Seeking to make the Pentagon more efficient, Defense Secretary Robert Gates outlined a series of job cuts as the Defense Department eliminates one of the military's 10 major commands, reduces the number of outside contractors by 10 percent in each of the next three years and trims the number of generals and admirals in the ranks.
The belt-tightening measures are part of an ongoing two-year effort to make the Defense Department more efficient by reducing overhead costs, Gates said. That will make it able to do more with less in advance of what Gates foresees as smaller budget increases in coming years.
The changes are not a budget cut, but an effort to change the way the Pentagon thinks, Gates said, and are "designed to reduce duplication, overhead and excess in the defense enterprise and over time instill a culture of savings and restraint in this department."
Joint Forces Command, based in Norfolk, Va., will be most directly impacted by today's announcement. Employing 5,800 personnel, more than half of them contractors, it has an annual operating budget of $240 million.
Gates said its job responsibilities to promote doctrine and training through the joint military commands could be done by other agencies. He said Joint Forces Command personnel and responsibilities would be absorbed by the Joint Staff, which is based at Pentagon.
In a statement released after Gates' announcement, Joint Forces Command said there would be "much hard work and analysis in the time ahead" as it carried out its own dissolution.
"While this decision will understandably cause concern among our work force, we will be diligent to make sure we keep distractions to a minimum and continue to provide the best possible support to the warfighter," the statement said. "We have been assured that our work force will receive the best professional career advice and placement assistance available."
Under Secretary of Defense for Personnel and Readiness Dr. Clifford Stanley will meet with Joint Forces Command's leaders Tuesday "about the way ahead."
Senior officials who briefed reporters after Gates refused to provide a number for how many jobs might be lost, saying it was too preliminary to release.
Gen. Ray Odierno, the top U.S. military commander in Iraq, is slated to take over Joint Forces Command after he relinquishes command in Iraq. Today, Gates said Odierno would oversee the dismantlement of Joint Forces Command.
Said Gates, "I told Ray that his assignment at JFCOM is essentially the same -- been the same as his assignment in Iraq, and that is working himself out of a job and then I'll find a new and better one for him."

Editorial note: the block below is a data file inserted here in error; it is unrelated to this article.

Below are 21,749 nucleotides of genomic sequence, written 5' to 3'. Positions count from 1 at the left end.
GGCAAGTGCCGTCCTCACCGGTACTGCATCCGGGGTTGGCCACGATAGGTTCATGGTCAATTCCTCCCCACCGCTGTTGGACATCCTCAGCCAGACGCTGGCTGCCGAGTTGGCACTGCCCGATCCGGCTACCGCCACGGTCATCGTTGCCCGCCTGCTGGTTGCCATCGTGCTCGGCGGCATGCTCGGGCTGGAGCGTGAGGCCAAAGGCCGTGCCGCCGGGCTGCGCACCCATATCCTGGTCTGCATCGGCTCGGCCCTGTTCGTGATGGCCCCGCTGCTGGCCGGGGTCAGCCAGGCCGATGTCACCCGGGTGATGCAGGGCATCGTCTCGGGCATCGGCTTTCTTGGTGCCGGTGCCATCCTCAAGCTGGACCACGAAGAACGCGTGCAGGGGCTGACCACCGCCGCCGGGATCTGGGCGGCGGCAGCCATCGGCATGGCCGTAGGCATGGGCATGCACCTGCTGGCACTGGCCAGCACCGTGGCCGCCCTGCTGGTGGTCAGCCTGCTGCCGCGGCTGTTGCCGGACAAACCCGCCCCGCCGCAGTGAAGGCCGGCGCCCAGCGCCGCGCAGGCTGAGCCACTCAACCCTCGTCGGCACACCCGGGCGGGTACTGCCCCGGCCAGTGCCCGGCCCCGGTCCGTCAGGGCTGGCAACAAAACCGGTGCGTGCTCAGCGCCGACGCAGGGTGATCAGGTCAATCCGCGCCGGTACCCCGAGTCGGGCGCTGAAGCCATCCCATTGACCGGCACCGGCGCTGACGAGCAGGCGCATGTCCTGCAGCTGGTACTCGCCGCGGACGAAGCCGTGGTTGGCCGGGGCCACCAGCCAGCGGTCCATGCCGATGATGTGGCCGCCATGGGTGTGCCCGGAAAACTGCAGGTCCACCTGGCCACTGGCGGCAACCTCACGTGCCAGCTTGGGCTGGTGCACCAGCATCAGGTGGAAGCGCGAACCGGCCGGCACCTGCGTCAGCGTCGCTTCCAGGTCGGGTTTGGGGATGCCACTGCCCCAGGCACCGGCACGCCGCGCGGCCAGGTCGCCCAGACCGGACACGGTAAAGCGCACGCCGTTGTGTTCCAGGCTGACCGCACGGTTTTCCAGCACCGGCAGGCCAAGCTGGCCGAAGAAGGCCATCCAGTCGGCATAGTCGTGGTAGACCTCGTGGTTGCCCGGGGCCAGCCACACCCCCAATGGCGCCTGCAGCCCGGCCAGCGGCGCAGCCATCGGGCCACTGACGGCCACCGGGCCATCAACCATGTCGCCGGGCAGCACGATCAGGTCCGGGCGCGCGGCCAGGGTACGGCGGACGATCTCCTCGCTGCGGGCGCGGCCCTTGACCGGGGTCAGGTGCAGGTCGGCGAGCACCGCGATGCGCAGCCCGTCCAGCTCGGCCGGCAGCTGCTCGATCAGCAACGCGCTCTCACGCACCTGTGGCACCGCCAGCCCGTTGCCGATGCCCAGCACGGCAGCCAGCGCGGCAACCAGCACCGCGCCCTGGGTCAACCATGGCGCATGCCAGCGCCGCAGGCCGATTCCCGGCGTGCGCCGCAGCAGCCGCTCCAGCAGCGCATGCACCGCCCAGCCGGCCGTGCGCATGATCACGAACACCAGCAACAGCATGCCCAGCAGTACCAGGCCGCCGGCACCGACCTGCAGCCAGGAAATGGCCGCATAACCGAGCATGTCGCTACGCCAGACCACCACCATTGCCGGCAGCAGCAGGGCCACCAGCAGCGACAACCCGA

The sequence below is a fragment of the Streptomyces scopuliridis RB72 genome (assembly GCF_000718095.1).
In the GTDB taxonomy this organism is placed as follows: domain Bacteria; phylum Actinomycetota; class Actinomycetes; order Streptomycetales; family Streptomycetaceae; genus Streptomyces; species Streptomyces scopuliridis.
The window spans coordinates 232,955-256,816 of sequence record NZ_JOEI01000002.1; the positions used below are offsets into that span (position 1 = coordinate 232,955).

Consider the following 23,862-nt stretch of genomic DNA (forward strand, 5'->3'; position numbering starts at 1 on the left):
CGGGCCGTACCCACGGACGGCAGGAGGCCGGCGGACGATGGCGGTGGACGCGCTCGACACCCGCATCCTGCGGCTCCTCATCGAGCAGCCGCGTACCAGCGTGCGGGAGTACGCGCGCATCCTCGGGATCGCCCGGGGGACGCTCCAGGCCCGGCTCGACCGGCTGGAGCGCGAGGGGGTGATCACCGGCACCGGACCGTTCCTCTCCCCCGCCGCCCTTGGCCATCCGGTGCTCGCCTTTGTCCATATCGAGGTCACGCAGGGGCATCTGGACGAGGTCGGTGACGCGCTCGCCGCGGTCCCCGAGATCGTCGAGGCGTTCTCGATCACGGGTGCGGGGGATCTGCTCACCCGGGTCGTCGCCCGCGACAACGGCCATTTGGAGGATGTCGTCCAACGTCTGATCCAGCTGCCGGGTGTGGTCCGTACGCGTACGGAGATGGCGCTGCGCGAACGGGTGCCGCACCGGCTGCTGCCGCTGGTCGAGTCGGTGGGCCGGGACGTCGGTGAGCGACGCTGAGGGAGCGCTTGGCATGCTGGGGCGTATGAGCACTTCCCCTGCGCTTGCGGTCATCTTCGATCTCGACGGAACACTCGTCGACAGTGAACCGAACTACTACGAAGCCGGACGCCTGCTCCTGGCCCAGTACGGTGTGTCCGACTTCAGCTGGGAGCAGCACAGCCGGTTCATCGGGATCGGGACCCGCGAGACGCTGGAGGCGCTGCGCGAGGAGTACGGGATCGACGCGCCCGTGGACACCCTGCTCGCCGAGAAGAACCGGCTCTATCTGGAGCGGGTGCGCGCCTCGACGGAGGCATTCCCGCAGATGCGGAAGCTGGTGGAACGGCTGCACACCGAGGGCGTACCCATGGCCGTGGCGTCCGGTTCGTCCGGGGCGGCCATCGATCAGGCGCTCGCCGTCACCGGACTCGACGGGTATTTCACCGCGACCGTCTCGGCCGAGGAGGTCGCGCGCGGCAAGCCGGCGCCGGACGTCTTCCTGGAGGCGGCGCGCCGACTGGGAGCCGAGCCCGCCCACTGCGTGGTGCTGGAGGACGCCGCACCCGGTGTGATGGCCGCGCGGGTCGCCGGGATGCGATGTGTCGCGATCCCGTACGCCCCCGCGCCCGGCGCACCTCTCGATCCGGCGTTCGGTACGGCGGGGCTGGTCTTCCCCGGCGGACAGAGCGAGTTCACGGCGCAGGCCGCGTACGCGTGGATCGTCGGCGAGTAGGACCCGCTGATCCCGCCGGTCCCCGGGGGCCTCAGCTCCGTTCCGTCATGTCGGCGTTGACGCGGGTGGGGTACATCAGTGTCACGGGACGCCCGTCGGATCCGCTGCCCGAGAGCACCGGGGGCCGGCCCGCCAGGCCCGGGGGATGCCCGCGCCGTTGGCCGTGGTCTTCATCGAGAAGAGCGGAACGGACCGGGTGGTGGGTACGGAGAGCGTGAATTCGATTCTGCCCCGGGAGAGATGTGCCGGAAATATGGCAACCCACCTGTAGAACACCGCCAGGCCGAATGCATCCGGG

Not satisfied with current plans to replace 33,000 contractor positions with full time employees by 2015, Gates announced new cuts in the contractor ranks that would reduce their number by 10 percent each of the next three years. Departing contractors will not be replaced.
Gates also announced a 10 percent reduction in intelligence-related contracts, and a three-year freeze on jobs Pentagon-wide. He said he was commissioning "a clean-sheet review to determine what our people should be doing, where and at what level of rank, in keeping with the department's most critical priorities."
That includes some of the Pentagon's most senior military and civilian leaders. Gates said he was freezing the number of senior generals, admirals and top civilian positions at current levels.
He said that since 9/11, the number of generals and admirals had grown in number by 50, and that the number of senior civilian posts had increased by 300. Gates anticipated a reduction in those numbers by "at least" half following a review of their numbers.
Gates said the cost-saving measures announced today have the full support of senior Pentagon leaders as well as the Obama administration.
He acknowledged that pushing through with further reforms likely will mean he will remain in charge of the Defense Department beyond the year-long extension he had agreed to last fall when he became the first secretary of defense to serve under both a Republican and Democratic administration.
"As far as I'm concerned, all I will say is that I'm going to be here longer than either I or others thought," said Gates.
Gates added that the Department would seek to reduce the number of internal reports that consume time and effort.
"This department is awash in taskings for reports and studies, he said, noting that in 1970 the Department produced 37 reports for Congress, a number that had grown to 700 last year.
Those same reports created jobs for contractors, some 200 of whom worked full time just on producing these and other internal reports.
Gates outlined his desire to trim the department's overhead costs in a speech delivered in May at the Eisenhower Library in Abilene, Kan. At the time. he cautioned that the "gusher of defense spending" in the wake of 9/11 was about to end and that the Defense Department was in store for financial belt-tightening if it was to maintain its current operations with smaller annual budget increases.
In an indication that the reform within the Pentagon isn't finished, Gates said there were "no sacred cows" and that "health care reform [is] on my agenda."
The military's health care costs have grown exponentially in recent years as the premiums for TRICARE have not risen with inflation.
Said Gates, "Everybody knows that we're being eaten alive by health care."
He said the department's annual health care costs were $19 billion in 2001 and are currently at $50 billion at a time when the department's overall budget will likely increase by one percent.
Gates said those costs are "unsustainable."